Elizabeth Phillips, a third year law student at the University of Denver Sturm College of Law, knew she wanted to go to law school, but she also knew that selecting the right school that could equip her with the tools needed to actually practice law was essential.
Before committing to a law school, Phillips polled dozens of lawyers about their current hiring preferences and whether they saw new associates excel in their jobs right away. Having done her research, “it became clear to [her] that DU’s practical education was paying off” for new grads in the area and could afford her the best opportunities upon graduation.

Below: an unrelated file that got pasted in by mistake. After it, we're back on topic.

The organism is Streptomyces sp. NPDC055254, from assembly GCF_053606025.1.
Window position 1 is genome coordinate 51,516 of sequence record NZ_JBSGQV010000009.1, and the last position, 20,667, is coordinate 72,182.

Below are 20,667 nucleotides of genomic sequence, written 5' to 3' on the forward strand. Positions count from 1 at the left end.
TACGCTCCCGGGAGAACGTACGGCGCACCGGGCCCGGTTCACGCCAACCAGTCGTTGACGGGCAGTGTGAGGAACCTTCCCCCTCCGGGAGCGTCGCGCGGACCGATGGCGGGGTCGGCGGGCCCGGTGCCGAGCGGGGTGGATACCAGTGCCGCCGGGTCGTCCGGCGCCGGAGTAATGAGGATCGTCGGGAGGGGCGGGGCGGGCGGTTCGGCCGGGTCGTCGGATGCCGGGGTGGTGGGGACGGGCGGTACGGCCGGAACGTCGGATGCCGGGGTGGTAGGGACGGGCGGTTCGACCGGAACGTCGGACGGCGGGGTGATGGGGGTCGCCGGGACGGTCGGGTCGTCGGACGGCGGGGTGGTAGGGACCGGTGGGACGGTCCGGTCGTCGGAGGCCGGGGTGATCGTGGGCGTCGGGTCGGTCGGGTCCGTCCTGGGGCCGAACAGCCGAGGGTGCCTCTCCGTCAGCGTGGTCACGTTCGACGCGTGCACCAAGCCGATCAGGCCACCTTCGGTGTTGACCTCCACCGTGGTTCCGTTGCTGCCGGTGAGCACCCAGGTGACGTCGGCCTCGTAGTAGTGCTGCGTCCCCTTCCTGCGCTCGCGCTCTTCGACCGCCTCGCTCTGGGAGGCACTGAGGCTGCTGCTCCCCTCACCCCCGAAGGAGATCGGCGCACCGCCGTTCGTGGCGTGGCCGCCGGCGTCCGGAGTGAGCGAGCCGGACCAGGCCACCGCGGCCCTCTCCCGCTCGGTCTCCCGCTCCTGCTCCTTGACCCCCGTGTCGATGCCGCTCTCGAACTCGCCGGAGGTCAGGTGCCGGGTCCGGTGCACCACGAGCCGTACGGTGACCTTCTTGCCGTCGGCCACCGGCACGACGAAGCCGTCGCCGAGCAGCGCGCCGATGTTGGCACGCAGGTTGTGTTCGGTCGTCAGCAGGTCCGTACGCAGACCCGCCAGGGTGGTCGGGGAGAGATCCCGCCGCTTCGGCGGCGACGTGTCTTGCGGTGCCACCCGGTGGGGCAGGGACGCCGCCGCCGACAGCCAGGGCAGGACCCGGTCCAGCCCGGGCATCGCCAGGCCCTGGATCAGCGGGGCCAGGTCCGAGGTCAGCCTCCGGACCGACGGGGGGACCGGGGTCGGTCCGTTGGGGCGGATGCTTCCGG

As she entered law school, she first heard about the Sturm College of Law’s Strategic Plan, which stresses experiential learning.
Throughout my three years in law school, I really saw how that Plan was integrated into the law school’s curriculum. I took advantage of opportunities to get practical education, knowing that, in this legal market, I needed to be as practice-ready as possible.
In particular, Phillips highlighted her second year transactional clinic, Community and Economic Development, as being transformative, noting that her summer experiences before and after the clinic were greatly different due to the knowledge and experience she had at her disposal. In her clinic, she learned “how to approach legal issues,” “what questions to ask,” and “how to take the abstract legal concepts [she] learned from [her] first year of law school and apply them to clients in a real live setting.”
Hear more about Phillips’ experience with practical and clinical learning from her Voices from the Field interview.